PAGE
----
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Leslie Riley is no stranger to figuring out creative solutions in moments of crisis.
During the 2008 recession, Riley was laid off from her job. The lack of available positions prompted her to found Full Circle Inspiration, a Las Vegas-based communications business offering leadership and workplace growth training.
Before COVID-19 shut down airports and in-person meetings, the corporate trainer was traveling around the globe, speaking at conferences, facilitating business meetings and training clients on how to develop better communication and address interpersonal conflict.
As the virus spread, however, Riley's clients began canceling or postponing meetings scheduled for April and May. Staring at an increasingly empty calendar, Riley said that she was not sure how she would navigate the loss of meetings until one of her clients asked if she could host a training virtually.
"Of course, I said yes," Riley said. "But the more I thought about it, the more … [hosting a traditional training online] felt like trying to cram 'real' into a virtual box rather than creating something for the world as it is now."
Riley said she was a little hesitant to move fully online, but that everyone working with her is aware that she is still working through some bugs, adjusting to the new medium and it is going more smoothly than she could have anticipated.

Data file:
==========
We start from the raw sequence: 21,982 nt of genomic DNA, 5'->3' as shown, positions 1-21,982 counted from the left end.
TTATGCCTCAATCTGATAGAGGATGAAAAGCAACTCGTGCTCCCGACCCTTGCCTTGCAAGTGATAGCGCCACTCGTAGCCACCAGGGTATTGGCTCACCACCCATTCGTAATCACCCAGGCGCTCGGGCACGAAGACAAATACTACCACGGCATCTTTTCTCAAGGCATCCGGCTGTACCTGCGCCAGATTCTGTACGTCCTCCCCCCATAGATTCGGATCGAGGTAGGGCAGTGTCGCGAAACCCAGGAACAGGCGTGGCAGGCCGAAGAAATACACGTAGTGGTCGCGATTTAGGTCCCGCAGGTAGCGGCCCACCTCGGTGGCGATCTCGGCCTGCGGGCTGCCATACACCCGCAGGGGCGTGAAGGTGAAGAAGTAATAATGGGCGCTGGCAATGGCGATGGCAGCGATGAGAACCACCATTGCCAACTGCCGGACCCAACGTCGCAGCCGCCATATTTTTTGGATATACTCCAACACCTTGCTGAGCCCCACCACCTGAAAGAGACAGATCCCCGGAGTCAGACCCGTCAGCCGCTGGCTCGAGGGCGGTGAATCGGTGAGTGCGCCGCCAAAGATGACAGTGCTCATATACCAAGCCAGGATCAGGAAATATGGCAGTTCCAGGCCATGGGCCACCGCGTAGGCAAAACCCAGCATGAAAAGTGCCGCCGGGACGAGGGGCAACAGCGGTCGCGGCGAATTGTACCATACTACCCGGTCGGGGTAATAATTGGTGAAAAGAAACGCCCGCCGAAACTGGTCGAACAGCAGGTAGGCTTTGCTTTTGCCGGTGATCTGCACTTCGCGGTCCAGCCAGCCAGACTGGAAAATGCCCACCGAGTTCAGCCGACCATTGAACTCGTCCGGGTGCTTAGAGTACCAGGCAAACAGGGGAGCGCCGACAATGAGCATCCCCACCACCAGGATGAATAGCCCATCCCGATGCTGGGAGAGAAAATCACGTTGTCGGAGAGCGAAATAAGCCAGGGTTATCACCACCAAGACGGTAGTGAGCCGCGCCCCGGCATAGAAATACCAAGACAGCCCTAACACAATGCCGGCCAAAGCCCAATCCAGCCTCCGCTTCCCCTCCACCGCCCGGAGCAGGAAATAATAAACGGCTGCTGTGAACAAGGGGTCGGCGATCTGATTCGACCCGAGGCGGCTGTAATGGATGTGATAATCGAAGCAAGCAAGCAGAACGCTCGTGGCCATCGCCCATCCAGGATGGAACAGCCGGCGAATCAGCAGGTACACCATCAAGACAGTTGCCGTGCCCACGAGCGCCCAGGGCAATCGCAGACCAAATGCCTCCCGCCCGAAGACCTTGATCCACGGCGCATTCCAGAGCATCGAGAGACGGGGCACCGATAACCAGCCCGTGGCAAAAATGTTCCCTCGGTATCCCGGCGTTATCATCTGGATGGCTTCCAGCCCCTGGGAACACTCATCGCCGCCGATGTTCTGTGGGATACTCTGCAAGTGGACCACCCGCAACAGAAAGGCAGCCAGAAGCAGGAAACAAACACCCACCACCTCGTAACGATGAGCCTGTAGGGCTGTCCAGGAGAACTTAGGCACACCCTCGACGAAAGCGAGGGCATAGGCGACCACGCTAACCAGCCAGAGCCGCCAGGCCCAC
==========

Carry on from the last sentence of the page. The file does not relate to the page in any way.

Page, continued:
"At the end of the day, my job as a facilitator is to do just enough talking to get the rest of the group to communicate with each other and to start solving their own problems. So that doesn't change virtually," she said.
One significant challenge Riley said she is adjusting to is a newfound reliance on technology.
"If the tech isn't working, everything goes to hell in a handbasket," she said. "In my old life, that was not a concern. The worst thing that could happen tech-wise was that the projector wouldn't work or we couldn't use the PowerPoint slides. So I always just had a backup."
And some clients are unwilling to make the shift.
"I had another client that I offered to do [virtual training] for because I was going to be teaching the facilitation skills and they were like, 'nope, we only want it live,'" she said.
One element that’s missing is the conversations that happen during breaks in in-person meetings that can further spark creativity. She’s still trying to figure out ways to replicate that experience online.
"Being able to connect when you're on a break versus kind of going back to isolation when you're on a break, that's the main difference that I see," Riley said.
Once the pandemic ends, Riley said she thinks virtual programming will add to the options that companies will be able to choose from, but not supplant in-person meetings and the spontaneity that comes with it.
"There's lots of connections that are possible, but nothing replaces just being able to hang out with your friends or your colleagues and actually grab a cup of coffee and talk about things in a non-structured way that doesn't require a Zoom," she said.